In a financial conference call Micron have said that the power outage on December 3 2020 and the earthquake on December 10 2020 will reduce its memory bit shipments in the ongoing quarter. Since Micron is a major DRAM producer, reduction of its shipments will inevitably affect memory prices. On a brighter note, last quarter Micron reportedly set a record in graphics DRAM shipments.
Micron's operations in Taiwan suffered two disruptions in early December 2020. Micron's Fab 11, located near Taoyuan City, was disabled by a sudden power outage that lasted for a little over an hour on December 3. Then a 6.7-magnitude earthquake off the northeast coast of Taiwan forced Micron to take two of its fabs — Fab 11 near Taoyuan and Fab 16 near Taichung —offline on December 10.
Micron said on December 4 that the impact was negligible and Fab 11 would return to normal operation within the following few days. A report on December 11 said that no issues were detected on Fab 16 (also known as Micron Memory Taiwan).
Apparently, the effects of these two disruptions (and/or a cumulative effect on Fab 11) were significant enough to affect Micron's DRAM supply during the quarter.
"The investments we have made over the last few years in facilities' redundancy and cleanroom control substantially mitigated the impact of these two events," said Sanjay Mehrotra, CEO of Micron, during an earnings call. "However, these disruptions have reduced our available FQ2 DRAM supply and negatively influenced our costs in the short- term. The expected impact of these events is factored into our outlook."
Since the impact on Micron's bit supply is uncertain, it is unclear how significantly the reduction of Micron's shipments can affect DRAM prices in general and whether or not it is already factored in the current memory prices. Meanwhile, Micron says that demand for memory is gradually increasing, as is the pricing.
"In DRAM, we are past the bottom, and the industry is in tight supply across major market segments," said Mehrotra. "As a result, we are already seeing our calendar Q1 pricing starting to increase in several parts of the market."
In fact, while the disruptions at the fabs cost Micron quite a lot of money (when equipment that costs millions of dollars is idling, it automatically generates losses for the company), increasing prices and growing demand let the company sell off existing inventory and still make a profit.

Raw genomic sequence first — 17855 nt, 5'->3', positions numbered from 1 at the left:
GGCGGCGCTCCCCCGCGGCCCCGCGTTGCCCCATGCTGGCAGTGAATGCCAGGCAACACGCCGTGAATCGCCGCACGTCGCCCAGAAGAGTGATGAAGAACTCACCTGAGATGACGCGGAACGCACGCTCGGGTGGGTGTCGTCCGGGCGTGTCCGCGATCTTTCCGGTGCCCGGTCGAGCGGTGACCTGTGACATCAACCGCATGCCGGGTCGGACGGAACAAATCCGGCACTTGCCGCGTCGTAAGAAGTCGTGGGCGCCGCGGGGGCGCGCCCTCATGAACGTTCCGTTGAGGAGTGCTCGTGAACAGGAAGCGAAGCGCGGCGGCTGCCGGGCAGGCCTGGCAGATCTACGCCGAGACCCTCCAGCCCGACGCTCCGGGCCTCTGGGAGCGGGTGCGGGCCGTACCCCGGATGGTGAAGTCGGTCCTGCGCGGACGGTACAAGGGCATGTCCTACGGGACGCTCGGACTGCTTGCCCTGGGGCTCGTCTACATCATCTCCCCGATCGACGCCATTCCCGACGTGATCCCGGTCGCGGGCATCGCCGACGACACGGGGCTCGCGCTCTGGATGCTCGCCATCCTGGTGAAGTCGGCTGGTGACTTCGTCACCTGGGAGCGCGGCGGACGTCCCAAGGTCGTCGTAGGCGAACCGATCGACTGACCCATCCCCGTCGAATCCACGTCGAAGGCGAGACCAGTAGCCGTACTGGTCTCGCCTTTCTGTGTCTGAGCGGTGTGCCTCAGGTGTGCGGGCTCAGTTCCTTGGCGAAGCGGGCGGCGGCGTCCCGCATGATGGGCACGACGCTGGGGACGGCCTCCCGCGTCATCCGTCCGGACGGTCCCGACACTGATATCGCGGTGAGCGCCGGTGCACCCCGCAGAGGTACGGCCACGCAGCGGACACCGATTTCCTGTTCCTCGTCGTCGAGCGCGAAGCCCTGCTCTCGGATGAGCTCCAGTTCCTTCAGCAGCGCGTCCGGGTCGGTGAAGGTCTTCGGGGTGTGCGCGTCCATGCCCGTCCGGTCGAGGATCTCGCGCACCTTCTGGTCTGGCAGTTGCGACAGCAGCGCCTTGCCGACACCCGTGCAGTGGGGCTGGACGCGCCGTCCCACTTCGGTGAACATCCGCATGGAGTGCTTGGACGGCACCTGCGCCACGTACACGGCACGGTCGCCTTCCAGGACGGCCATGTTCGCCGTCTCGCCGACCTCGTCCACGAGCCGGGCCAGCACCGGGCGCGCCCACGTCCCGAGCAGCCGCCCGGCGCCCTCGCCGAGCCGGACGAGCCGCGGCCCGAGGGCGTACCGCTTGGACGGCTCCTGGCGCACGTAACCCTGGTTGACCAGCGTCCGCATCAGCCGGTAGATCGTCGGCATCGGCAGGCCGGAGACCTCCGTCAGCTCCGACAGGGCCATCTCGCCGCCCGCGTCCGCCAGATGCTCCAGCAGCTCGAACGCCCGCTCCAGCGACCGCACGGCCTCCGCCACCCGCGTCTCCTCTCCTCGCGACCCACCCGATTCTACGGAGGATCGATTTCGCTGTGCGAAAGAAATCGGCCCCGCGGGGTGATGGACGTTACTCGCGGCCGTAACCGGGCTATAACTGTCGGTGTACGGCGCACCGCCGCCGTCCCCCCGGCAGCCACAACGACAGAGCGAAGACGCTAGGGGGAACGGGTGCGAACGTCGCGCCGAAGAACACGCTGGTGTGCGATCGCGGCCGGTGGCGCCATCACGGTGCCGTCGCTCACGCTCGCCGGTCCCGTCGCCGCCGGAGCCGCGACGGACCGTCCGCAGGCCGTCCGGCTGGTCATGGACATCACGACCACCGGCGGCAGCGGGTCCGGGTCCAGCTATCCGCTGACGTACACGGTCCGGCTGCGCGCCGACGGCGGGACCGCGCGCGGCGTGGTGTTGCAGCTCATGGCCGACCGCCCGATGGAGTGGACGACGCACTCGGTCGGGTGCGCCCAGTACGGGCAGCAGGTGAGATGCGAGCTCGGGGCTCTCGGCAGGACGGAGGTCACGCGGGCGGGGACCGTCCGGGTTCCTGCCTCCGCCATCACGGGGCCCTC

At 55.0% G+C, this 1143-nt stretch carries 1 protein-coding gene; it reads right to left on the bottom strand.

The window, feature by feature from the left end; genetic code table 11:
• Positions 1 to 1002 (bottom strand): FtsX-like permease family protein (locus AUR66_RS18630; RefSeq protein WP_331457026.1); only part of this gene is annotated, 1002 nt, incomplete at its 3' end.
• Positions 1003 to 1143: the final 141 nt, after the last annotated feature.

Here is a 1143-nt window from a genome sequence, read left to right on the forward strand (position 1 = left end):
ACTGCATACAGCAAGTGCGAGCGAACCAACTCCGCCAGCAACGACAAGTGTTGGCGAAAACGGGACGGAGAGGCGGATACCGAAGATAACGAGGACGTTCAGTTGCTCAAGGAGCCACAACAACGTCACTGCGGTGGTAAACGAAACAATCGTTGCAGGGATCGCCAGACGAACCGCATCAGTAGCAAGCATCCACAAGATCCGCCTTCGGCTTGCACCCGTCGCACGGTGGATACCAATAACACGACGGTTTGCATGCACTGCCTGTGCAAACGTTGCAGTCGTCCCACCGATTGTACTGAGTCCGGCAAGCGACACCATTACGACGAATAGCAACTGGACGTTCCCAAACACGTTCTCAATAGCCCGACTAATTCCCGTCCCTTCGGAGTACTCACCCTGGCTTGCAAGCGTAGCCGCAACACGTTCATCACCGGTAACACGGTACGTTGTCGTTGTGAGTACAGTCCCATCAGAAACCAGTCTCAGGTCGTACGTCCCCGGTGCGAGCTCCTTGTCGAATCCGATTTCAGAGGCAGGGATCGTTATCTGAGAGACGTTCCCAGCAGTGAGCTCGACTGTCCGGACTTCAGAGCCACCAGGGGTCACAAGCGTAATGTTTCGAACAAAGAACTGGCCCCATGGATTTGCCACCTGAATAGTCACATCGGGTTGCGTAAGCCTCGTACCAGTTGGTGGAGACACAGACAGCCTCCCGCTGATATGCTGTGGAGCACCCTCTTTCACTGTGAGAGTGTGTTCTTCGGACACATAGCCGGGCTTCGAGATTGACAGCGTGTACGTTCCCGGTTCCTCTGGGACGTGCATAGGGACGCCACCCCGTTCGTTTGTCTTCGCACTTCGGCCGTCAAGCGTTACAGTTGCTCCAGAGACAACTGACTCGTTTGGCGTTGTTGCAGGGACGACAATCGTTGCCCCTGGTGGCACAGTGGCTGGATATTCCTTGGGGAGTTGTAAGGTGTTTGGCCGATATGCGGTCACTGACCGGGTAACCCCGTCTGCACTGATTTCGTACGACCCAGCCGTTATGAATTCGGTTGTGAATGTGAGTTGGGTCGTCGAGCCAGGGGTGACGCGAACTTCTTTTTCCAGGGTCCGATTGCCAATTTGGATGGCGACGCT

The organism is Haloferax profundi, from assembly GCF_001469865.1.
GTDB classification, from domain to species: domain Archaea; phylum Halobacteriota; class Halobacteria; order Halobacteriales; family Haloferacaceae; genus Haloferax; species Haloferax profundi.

DRAM accounted for 70% of Micron's Q1 FY2021 (ending on December 3, 2020) revenue of approximately $5.773 billion. Graphics memory accounted for a portion of Micron's $4.056 billion DRAM revenue, but this is a high-margin product that brings sizeable profits.
During the quarter Micron began shipments of premium GDDR6X memory as well as its first HBM2E memory. In addition, it significantly increased sales of GDDR6 in summer and fall as AMD, Microsoft, Nvidia, and Sony launched new products that consume from 8GB to 16GB of GDDR6 per unit.
"We are also making progress with differentiated DRAM products such as GDDR6 and 6X for graphics," said the head of Micron. "In FQ1, we saw strong growth in bit shipments for these products [driven by new game console and PC graphics product launches]. We also began revenue shipments of HBM2E products."
Strong demand for client PCs, game consoles, graphics cards, servers, and smartphones clearly increases demand for memory, which boosts DRAM prices.
The problem is that disrupted supply chains cause shortages of select components and that strong demand cannot be met. As a consequence, those shortages limit demand for things like memory.
"So, let me be clear that when we're referring to nonmemory component shortages, we were referring to […] our customers experiencing certain end market shortages," said Mehrotra. "without those nonmemory component shortages, yes, the overall demand could have been even somewhat higher."
In fact, shortages of packaging components affects supply of even high-end chips from companies like AMD, Apple, and Nvidia, which obviously limits demand for DDR4, GDDR6/GDDR6X, and LPDDR4X. The head of Micron emphasized during the call that his company has not yet faced shortages of chemicals or consumables in Q1 FY2021, yet he admitted that there are issues with the semiconductor production supply chain these days.
"We were not pointing to any nonmemory component shortages in this quarter for our own manufacturing supply chain," said Mehrotra. "Of course, from the point of view of our own supply chain, we continue to monitor some of the trends that are there in the tech supply chain, there's certain parts of the supply chains running tight, we continue to monitor those in terms of any impact on our business."
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Anton Shilov is a Freelance News Writer at Tom’s Hardware US. Over the past couple of decades, he has covered everything from CPUs and GPUs to supercomputers and from modern process technologies and latest fab tools to high-tech industry trends.
I bought a 3600mhz, 2x16gb Ballistix kit just before Christmas. Dual rank and Rev E, as well!Reply
Way overkill (16gb would have been fine), But since I keep my PC for multiple years it will cover my mid-life-PC itch to upgrade, and "grow" with Windows and future games.
"Outages" yeah right, dram prices were falling so much they needed a way to keep the msrp up. Samsung does the exact same thing to keep prices up.Reply
Tinfoil hat theories are a bit misplaced. Micron controls its own production -- if they wanted to reduce it by choice, they need no excuse to do so. Of course, this reduction in output also means a reduction in profit -- but you missed that part, didn't you?Thomas Wells said:"Outages" yeah right, dram prices were falling so much they needed a way to keep the msrp up. Samsung does the exact same thing to keep prices up.
Family of Rabid Walruses Invade DRAM FactoryPrices expected to increase.Reply